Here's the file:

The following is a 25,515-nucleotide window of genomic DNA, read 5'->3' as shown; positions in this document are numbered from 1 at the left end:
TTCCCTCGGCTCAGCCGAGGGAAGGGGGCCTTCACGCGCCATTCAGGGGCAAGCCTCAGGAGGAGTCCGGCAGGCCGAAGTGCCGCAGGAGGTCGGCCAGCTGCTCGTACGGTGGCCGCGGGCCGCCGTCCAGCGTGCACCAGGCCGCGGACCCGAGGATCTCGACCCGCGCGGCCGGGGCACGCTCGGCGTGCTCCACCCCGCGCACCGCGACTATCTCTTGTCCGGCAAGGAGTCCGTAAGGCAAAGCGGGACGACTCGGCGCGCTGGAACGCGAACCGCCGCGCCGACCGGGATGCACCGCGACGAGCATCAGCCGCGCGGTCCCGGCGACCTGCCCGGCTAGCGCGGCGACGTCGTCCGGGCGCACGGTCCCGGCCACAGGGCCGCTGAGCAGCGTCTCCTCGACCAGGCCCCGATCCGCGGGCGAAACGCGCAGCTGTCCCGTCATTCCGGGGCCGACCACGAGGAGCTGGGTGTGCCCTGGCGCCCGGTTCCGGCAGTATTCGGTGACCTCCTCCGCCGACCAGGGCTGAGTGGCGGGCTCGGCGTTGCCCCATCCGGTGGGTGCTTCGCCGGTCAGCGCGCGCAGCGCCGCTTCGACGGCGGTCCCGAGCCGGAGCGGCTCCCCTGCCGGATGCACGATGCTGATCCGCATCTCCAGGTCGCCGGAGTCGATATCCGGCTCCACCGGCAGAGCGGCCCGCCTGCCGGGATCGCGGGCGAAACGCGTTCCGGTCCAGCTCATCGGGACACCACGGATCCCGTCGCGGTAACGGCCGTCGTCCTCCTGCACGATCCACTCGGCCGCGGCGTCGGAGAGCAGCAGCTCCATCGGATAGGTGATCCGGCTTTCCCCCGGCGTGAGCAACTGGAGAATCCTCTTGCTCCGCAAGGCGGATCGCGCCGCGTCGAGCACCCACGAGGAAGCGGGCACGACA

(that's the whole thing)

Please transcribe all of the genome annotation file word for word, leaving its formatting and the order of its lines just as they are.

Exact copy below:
The following is a 25,515-nucleotide window of genomic DNA, read 5'->3' as shown; positions in this document are numbered from 1 at the left end:
TTCCCTCGGCTCAGCCGAGGGAAGGGGGCCTTCACGCGCCATTCAGGGGCAAGCCTCAGGAGGAGTCCGGCAGGCCGAAGTGCCGCAGGAGGTCGGCCAGCTGCTCGTACGGTGGCCGCGGGCCGCCGTCCAGCGTGCACCAGGCCGCGGACCCGAGGATCTCGACCCGCGCGGCCGGGGCACGCTCGGCGTGCTCCACCCCGCGCACCGCGACTATCTCTTGTCCGGCAAGGAGTCCGTAAGGCAAAGCGGGACGACTCGGCGCGCTGGAACGCGAACCGCCGCGCCGACCGGGATGCACCGCGACGAGCATCAGCCGCGCGGTCCCGGCGACCTGCCCGGCTAGCGCGGCGACGTCGTCCGGGCGCACGGTCCCGGCCACAGGGCCGCTGAGCAGCGTCTCCTCGACCAGGCCCCGATCCGCGGGCGAAACGCGCAGCTGTCCCGTCATTCCGGGGCCGACCACGAGGAGCTGGGTGTGCCCTGGCGCCCGGTTCCGGCAGTATTCGGTGACCTCCTCCGCCGACCAGGGCTGAGTGGCGGGCTCGGCGTTGCCCCATCCGGTGGGTGCTTCGCCGGTCAGCGCGCGCAGCGCCGCTTCGACGGCGGTCCCGAGCCGGAGCGGCTCCCCTGCCGGATGCACGATGCTGATCCGCATCTCCAGGTCGCCGGAGTCGATATCCGGCTCCACCGGCAGAGCGGCCCGCCTGCCGGGATCGCGGGCGAAACGCGTTCCGGTCCAGCTCATCGGGACACCACGGATCCCGTCGCGGTAACGGCCGTCGTCCTCCTGCACGATCCACTCGGCCGCGGCGTCGGAGAGCAGCAGCTCCATCGGATAGGTGATCCGGCTTTCCCCCGGCGTGAGCAACTGGAGAATCCTCTTGCTCCGCAAGGCGGATCGCGCCGCGTCGAGCACCCACGAGGAAGCGGGCACGACA